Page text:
All games that receive this score are standout games in their genre. All players should seek a way to play this game. While the score doesn't equate to perfection, it's the best any game could conceivably do.

These are above-average games that most players should consider purchasing. Nearly everyone will enjoy the game and given the proper audience, some may even love these games.

This is our middle-of-the-road ranking. Titles that receive three stars may not make a strong impression on the reviewer in either direction. These games may have some faults and some strong points but they average out to be a modest title that is at least worthy of rental for most.

Games that are awarded two stars are below average titles. Good ideas may be present, but execution is poor and many issues hinder the experience.

Though functional, a game that receives this score has major issues. There are little to no redeeming qualities and should be avoided by nearly all players.

A game that gets this score is fundamentally broken and should be avoided by everyone.




11/27/2013 at 09:35 AM

This was one of my favourites growing up.  If memory serves me correctly, I was able to get to the 2nd race, but never got any farther.  

Jamie Alston Staff Writer

11/27/2013 at 02:15 PM

That's interesting.  I don't think I made it very far in the game myself when I was a kid.  I probablly topped out at around the 3rd stage or so.  I mostly watched my older brother get further in the game.  He never beat the game, but he knew the code to skip to the end scene.

I eventually beat it as an adult though.  Good game.


11/27/2013 at 01:58 PM

I LOVED this game growing up. I think I used the 3-D feature once or twice (I think you hit select to get it into 3-D mode, and you had those funky glasses). This game and Pole Position were the games that got me into the racing genre. Excellent read, and thanks for the trip down memory lane!

Jamie Alston Staff Writer

11/27/2013 at 02:18 PM

Man, I'm so jealous-- even when I played it as a kid, we didn't have the luxury of having it brand new with the 3D glasses.  My brother got Rad Racer from a flea market back in 1991.

But yeah, Rad Racer and Pole Position II on the Atari 7800 were responsible for getting me into the racing genre.  Rad racer was the better expeirence of the two for me.


11/27/2013 at 04:40 PM

Oh I used to love buying games from flea markets. There was this guy who sold carts for $5 each. He didn't care it was a sports game, to one of Tengen black carts, to random RPGs. Everything was $5. 

Funny thing, I never played Pole Position on a console. It was always the arcade stand up or my favorite the sit down. The first and only time I played Pole Position at home was when I bought a Jaguar and bought the game. 

Jamie Alston Staff Writer

11/27/2013 at 11:44 PM

Pole Position was on the Jaguar? As in Atari Jaguar?? I'm floored.


11/28/2013 at 12:38 AM

My bad, I was thinking of Checkered Flag. Smile I looked it up and I remember an Indy car, but it turns out it was Checkered Flag.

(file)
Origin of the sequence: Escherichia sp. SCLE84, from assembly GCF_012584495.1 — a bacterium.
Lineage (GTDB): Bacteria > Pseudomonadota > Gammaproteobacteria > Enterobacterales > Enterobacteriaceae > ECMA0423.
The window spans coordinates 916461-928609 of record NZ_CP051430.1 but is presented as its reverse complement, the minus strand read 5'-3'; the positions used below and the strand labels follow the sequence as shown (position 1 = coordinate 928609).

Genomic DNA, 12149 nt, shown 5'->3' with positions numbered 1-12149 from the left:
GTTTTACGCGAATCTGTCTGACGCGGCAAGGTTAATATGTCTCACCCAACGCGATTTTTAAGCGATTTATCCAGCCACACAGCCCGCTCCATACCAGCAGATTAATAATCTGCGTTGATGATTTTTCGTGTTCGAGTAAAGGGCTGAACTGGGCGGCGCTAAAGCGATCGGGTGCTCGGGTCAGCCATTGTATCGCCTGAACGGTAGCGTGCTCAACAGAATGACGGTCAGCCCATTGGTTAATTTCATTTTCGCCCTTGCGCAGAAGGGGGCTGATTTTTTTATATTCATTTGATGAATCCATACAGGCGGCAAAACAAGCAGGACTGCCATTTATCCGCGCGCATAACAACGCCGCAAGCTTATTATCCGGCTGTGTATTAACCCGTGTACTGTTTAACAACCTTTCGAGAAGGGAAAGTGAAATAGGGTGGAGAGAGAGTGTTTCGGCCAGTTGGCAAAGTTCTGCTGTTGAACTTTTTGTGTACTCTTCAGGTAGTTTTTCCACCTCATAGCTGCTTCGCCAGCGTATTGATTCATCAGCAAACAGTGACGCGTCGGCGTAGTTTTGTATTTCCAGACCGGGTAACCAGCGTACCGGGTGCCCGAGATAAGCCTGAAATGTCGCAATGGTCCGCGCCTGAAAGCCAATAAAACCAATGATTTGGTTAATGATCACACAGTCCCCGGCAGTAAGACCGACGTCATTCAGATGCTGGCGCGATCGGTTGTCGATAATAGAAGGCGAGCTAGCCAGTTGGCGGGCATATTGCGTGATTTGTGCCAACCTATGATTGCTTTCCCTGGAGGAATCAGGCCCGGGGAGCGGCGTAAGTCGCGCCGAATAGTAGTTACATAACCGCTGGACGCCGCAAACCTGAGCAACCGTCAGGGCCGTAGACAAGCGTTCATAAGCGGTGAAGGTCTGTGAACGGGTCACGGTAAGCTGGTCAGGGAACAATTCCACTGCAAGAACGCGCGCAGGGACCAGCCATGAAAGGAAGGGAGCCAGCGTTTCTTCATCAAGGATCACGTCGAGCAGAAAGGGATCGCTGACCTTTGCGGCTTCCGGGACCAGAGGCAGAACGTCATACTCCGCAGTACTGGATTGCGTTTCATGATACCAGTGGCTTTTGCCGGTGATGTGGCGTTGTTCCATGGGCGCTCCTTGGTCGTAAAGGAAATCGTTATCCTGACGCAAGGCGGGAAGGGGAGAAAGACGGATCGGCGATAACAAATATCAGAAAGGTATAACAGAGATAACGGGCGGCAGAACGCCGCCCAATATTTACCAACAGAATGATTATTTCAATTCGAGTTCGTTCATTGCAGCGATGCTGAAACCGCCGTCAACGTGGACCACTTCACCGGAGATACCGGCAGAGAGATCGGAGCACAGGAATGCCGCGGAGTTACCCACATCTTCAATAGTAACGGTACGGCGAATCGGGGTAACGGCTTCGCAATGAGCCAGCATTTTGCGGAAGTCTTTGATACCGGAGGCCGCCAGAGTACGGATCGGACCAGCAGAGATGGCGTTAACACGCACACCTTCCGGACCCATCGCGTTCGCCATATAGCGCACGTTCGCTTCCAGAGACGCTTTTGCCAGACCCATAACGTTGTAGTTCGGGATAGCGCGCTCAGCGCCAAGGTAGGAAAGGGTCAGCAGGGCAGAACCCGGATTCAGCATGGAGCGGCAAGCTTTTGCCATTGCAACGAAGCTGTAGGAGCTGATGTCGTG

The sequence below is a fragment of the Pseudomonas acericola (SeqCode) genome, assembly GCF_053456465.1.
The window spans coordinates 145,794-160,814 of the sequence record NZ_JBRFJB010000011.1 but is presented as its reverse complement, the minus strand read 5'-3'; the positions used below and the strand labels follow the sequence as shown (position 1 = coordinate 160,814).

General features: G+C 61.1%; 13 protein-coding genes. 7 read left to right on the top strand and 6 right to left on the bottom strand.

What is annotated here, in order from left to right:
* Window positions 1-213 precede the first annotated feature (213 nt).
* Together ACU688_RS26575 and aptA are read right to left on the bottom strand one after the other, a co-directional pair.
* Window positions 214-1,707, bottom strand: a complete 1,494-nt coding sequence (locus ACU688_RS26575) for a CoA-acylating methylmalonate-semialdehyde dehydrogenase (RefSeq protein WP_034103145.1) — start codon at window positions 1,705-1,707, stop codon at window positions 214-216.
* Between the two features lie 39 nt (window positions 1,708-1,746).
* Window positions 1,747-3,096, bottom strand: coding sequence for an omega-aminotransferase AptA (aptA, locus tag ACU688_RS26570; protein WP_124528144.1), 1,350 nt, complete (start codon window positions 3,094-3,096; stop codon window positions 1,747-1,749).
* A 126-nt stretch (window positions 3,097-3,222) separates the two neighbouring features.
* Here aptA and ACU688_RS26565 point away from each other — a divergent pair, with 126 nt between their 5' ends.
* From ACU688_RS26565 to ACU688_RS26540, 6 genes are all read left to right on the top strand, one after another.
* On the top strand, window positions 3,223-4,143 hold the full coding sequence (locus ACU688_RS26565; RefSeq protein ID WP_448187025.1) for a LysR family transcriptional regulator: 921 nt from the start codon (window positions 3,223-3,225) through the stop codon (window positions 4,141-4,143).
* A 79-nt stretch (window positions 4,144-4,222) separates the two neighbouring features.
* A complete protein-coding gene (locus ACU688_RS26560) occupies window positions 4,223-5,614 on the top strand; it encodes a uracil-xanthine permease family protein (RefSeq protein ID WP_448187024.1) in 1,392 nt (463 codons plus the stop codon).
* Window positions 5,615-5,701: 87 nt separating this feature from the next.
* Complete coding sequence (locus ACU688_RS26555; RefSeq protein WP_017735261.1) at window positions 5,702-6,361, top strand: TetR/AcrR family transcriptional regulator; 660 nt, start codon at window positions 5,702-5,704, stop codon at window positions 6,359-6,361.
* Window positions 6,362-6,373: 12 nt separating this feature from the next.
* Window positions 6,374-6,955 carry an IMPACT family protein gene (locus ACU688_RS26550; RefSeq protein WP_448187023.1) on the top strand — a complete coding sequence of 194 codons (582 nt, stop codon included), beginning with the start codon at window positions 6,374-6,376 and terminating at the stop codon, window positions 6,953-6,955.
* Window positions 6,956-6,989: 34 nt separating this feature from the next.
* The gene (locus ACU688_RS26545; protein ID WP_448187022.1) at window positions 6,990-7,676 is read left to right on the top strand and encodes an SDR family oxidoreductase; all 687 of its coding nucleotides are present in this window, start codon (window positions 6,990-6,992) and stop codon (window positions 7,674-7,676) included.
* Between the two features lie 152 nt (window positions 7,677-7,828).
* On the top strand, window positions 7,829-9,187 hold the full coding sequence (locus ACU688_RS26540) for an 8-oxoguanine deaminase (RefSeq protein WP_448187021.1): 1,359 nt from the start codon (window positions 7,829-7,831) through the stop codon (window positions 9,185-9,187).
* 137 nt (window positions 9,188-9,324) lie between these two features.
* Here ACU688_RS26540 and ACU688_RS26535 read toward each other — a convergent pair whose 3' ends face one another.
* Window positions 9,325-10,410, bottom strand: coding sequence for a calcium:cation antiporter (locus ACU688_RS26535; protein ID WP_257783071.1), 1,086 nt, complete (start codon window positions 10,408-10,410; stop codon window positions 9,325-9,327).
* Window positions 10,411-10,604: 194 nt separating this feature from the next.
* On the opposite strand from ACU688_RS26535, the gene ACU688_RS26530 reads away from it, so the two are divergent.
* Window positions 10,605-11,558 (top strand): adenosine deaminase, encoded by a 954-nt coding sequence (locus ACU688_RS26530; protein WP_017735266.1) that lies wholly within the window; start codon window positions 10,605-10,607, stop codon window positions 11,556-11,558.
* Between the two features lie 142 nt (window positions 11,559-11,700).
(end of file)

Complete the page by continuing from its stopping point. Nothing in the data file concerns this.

Matt Snee Staff Writer

11/27/2013 at 03:13 PM

good review, Jamie!  I was more of an Outrun man, and I never even heard of this one until lately, I think.  But it seems fun!

Jamie Alston Staff Writer

11/27/2013 at 11:46 PM

Yeah, OutRun was what I call "the original Rad Racer". Excellent game from Sega in its own right.


11/27/2013 at 05:07 PM

Great review Jamie! I love this game. It's my favorite racing game on NES. I had played it recently, and was surprised by how tight the courses are. One mistake can be utterly devastating! I had bought Rad Racer 2 as well. It seemed pretty generic though. One of the songs you could choose was called "Sing Yourself". (no music) That's just laziness lol. Tongue Out

Travis Hawks Senior Editor

11/27/2013 at 05:16 PM

That cracks me up for some reason.

Jamie Alston Staff Writer

11/27/2013 at 11:52 PM

Dude, I was sooo disappointed when I finally got to play Rad Racer 2 in more recent years. The music is boring, and like you said...that whole "sing yourself" crap was stupid. Of course, by the That game came out, most of Square's energy was focused in Final Fantasy games anyway.


11/30/2013 at 09:16 AM

I played Rad Racer at a friend's house during the 80s.  I hadn't played it since.  It would be nice to have this game in my collection.

Jamie Alston Staff Writer

11/30/2013 at 04:52 PM

If you ever decide to get yourself an NES, Rad Racer won't run you for much cash thankfully.  It's an easy find.  Thanks for reading!


11/30/2013 at 05:47 PM

I already own a couple NESs.  Or is it NESes?  Laughing

Cary Woodham

12/07/2013 at 01:04 PM

This was one of the few games I could get my dad to play on the NES.

Jamie Alston Staff Writer

12/08/2013 at 03:42 PM

Yeah, me too!  My dad played this one sometimes as well.  One of the few games I could get him to play.


12/08/2013 at 03:47 PM

Rad racer was great. I also remember putting many hours into Knight rider and Excite bike. No,I'm not old! I'm youthfully challenged!

Jamie Alston Staff Writer

12/10/2013 at 03:22 PM

I didn't like Knight Rider all that much.  I could never get past the first level.  Maybe I was just playing it wrong.

Excitebike is my jam!  That was the only other racing game we had on the NES back in the day.


12/15/2013 at 07:56 PM

This was a really impressive racer for the NES. Come to think of it, other than this and Rare's RC Pro-Am, I can't really think of any other good NES racing games.

Square has always been good at pushing the limits of the hardware it is making games for. They've made a few racing games since then, like Driving Emotion Type S, but they haven't really made an impact amongst the Ridge Racers, Gran Turismos, or Forzas of the modern gaming world. It's also kind of mind-blowing that Nobuo Uematsu did the music for this one. I got to meet Mr. Uematsu in person at Distant Worlds in Omaha this past March. I got a picture with him, conductor Arnie Roth, my wife, and myself, as well as having him autograph the front cover of my copy of Final Fantasy IX.

Jamie Alston Staff Writer

12/16/2013 at 08:16 AM

You got a picture with Uematsu??  Can you post it?


01/07/2014 at 04:09 PM

Thanks to you, I ended up booting it up for a few minutes. My memories of this game were of never getting to the first checkpoint, thanks to what, 6 freaking 90 degree turns? Talk about brutal as a youngster!  I also never knew about the turbo or music, either. heh They really should have let you choose 2 or 3 courses to start. Okay, now I just finished the first course for the first time ever. Go me! Those other cars are very crummy, though, changing lanes when you're trying to pass. I guess I know what I'm doing for a little bit, now. heh